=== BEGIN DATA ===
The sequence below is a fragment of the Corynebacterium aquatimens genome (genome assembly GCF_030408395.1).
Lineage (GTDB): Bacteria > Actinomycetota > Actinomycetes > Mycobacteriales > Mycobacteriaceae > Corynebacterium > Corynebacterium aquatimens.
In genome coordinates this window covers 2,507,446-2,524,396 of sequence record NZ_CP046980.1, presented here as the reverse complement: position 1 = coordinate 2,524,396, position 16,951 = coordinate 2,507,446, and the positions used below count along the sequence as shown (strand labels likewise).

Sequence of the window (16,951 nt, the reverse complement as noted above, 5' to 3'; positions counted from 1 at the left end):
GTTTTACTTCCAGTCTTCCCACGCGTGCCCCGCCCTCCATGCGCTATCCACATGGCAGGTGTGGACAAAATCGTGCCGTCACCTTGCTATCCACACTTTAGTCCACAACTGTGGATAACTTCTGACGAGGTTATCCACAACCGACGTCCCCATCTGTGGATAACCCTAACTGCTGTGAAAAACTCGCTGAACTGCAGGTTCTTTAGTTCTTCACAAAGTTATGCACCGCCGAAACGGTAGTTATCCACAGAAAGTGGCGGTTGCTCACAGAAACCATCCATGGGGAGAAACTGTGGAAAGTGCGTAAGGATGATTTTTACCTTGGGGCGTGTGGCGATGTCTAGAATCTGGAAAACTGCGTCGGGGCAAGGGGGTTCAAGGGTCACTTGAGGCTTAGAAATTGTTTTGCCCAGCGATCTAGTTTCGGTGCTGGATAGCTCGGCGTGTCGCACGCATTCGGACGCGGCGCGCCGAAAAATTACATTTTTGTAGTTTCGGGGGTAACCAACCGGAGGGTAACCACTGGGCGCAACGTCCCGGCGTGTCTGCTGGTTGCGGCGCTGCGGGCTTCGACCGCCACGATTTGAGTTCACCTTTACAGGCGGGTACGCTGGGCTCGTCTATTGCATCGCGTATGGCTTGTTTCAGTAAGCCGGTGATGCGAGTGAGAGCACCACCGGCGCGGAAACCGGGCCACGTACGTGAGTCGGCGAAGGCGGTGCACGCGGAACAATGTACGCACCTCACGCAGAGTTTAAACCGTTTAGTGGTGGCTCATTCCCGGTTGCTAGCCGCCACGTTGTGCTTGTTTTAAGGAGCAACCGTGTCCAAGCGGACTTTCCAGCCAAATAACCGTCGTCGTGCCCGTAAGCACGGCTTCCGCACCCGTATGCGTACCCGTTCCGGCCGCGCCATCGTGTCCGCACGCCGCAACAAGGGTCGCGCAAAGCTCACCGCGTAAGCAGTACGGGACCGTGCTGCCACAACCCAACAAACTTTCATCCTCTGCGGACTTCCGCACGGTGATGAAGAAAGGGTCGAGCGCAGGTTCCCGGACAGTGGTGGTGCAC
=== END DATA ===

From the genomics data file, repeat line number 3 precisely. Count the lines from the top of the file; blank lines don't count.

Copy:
In genome coordinates this window covers 2,507,446-2,524,396 of sequence record NZ_CP046980.1, presented here as the reverse complement: position 1 = coordinate 2,524,396, position 16,951 = coordinate 2,507,446, and the positions used below count along the sequence as shown (strand labels likewise).